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A Mayonnaise Jar and 2 Cups of Coffee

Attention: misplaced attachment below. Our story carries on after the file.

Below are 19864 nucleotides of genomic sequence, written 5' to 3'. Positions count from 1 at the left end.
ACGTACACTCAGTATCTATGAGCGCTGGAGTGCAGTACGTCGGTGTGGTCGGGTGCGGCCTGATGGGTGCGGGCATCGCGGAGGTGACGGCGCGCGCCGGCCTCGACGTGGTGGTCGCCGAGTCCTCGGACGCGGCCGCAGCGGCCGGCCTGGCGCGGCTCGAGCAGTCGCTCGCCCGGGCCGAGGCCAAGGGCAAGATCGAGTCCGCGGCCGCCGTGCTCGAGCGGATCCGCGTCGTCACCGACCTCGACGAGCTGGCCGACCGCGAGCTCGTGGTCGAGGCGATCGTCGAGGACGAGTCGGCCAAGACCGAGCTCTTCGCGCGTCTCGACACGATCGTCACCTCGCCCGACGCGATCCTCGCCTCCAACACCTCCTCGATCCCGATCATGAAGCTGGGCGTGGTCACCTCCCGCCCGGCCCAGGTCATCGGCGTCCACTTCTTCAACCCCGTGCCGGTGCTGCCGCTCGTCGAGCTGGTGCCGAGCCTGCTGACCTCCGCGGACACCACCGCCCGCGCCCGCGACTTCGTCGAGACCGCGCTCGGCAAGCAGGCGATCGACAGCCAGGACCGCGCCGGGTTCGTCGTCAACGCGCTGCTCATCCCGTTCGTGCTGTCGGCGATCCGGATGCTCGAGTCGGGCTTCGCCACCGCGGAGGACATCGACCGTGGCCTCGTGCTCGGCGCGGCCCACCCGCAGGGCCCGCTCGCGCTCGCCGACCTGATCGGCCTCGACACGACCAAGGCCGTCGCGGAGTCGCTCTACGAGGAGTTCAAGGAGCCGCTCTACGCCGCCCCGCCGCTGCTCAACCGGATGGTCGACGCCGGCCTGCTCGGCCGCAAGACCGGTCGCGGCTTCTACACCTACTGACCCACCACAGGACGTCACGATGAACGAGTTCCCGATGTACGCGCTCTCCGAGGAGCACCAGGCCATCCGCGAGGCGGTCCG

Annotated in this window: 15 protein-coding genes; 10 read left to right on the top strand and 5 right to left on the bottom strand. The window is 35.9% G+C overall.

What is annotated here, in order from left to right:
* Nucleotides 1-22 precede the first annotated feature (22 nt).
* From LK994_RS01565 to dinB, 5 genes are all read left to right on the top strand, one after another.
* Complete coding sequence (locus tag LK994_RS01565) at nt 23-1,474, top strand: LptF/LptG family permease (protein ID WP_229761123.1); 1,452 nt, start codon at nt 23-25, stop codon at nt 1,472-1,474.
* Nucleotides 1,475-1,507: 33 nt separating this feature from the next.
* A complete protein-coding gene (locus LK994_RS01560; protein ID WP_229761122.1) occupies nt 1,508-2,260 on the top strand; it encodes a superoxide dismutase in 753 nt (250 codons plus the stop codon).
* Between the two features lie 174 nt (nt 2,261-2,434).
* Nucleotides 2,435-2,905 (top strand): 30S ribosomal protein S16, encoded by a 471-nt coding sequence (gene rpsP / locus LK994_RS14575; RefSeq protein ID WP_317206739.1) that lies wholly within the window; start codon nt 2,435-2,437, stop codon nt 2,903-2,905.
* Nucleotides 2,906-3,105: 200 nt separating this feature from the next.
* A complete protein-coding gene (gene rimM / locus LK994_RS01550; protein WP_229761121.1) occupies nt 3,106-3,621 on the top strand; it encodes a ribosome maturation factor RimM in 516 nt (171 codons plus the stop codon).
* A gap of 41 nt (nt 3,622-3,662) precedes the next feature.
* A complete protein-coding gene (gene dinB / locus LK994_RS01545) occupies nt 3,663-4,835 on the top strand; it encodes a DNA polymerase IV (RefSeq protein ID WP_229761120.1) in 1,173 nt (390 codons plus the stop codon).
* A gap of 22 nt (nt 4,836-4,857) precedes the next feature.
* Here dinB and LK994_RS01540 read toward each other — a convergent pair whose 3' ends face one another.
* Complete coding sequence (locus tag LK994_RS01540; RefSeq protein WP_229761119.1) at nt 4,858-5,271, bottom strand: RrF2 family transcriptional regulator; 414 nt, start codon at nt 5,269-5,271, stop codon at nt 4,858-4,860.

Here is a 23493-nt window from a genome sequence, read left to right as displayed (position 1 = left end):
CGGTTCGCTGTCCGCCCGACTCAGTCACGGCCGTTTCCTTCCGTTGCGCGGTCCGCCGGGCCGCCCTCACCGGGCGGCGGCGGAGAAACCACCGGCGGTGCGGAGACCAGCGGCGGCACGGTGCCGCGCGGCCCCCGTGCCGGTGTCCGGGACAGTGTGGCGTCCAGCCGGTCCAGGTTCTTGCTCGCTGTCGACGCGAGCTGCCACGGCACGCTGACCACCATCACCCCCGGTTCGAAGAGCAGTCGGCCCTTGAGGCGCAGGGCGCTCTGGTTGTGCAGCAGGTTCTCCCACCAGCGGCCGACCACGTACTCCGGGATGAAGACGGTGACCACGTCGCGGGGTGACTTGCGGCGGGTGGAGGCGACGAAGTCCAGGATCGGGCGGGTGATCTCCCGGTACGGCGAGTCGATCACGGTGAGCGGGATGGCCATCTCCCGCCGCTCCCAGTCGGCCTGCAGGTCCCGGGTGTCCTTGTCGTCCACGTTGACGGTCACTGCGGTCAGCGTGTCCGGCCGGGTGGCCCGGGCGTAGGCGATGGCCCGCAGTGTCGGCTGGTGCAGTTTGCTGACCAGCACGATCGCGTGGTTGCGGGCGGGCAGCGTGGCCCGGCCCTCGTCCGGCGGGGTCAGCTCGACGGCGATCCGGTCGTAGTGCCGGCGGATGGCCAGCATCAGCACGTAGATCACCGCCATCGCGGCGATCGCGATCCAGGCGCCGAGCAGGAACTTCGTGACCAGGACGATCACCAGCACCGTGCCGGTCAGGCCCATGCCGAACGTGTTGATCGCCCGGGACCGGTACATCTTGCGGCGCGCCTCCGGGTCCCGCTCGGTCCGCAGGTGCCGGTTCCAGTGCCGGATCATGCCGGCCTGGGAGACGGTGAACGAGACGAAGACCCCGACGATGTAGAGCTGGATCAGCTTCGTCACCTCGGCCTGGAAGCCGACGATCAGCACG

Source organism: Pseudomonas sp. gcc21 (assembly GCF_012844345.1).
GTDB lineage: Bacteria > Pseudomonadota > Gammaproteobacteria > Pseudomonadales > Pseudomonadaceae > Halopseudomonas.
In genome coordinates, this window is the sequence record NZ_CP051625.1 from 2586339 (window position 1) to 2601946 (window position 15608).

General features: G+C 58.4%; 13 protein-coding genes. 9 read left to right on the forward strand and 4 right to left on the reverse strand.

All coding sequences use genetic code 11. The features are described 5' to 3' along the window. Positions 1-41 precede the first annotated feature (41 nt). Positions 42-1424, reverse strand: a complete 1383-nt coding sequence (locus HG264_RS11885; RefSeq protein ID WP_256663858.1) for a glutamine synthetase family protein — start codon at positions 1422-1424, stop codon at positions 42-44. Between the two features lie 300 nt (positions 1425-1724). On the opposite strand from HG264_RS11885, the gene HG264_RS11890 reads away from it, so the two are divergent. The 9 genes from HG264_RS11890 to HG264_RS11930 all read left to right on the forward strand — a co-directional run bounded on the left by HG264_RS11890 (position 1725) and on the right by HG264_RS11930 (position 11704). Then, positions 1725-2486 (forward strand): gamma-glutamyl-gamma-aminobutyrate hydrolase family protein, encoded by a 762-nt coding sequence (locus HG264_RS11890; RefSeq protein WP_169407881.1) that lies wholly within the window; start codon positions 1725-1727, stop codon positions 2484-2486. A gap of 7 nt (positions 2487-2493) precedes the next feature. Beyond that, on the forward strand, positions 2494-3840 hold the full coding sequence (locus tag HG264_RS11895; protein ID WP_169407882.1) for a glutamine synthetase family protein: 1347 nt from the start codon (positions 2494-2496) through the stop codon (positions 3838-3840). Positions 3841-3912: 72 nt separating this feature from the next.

As we begin this new year of 2017 our Church Council has created a new Vision Team to help us look intentionally and very carefully at where God is leading Fishers United Methodist Church for the next five or more years and we’re excited!  The process may take some time as we seek to do this right.   Our community and congregation continue to change and grow and we must realign our priorities to be sure we are offering what our changing mission field of Fishers & surrounding community needs.  We will look at our current ministries and priorities and see if there are areas we need to build up and maybe even shift away from if they are not meeting our objectives for impacting our community.  We will dig deep into demographic information and studies to get a clear picture of the people we hope to serve for the sake of Christ; as well as understanding who we as a church are today and will become over the next five years.  Lots of things to think about and so much to do as we start a new year seeking to honor and glorify God in all we do as a church!  So it’s even more important that we keep our focus sharp as we prioritize our lives to be sure we have things in the right perspective and, at the same time, be sure we keep our lives in balance so we can not only maintain our sanity but thrive through what will be an incredibly busy and exhaustive process.  The story I’m about to share may be familiar to you – it’s been around the internet in various versions but I think it is worth sharing.  Sorry, I don’t know the author.  I think you will find it worth the read: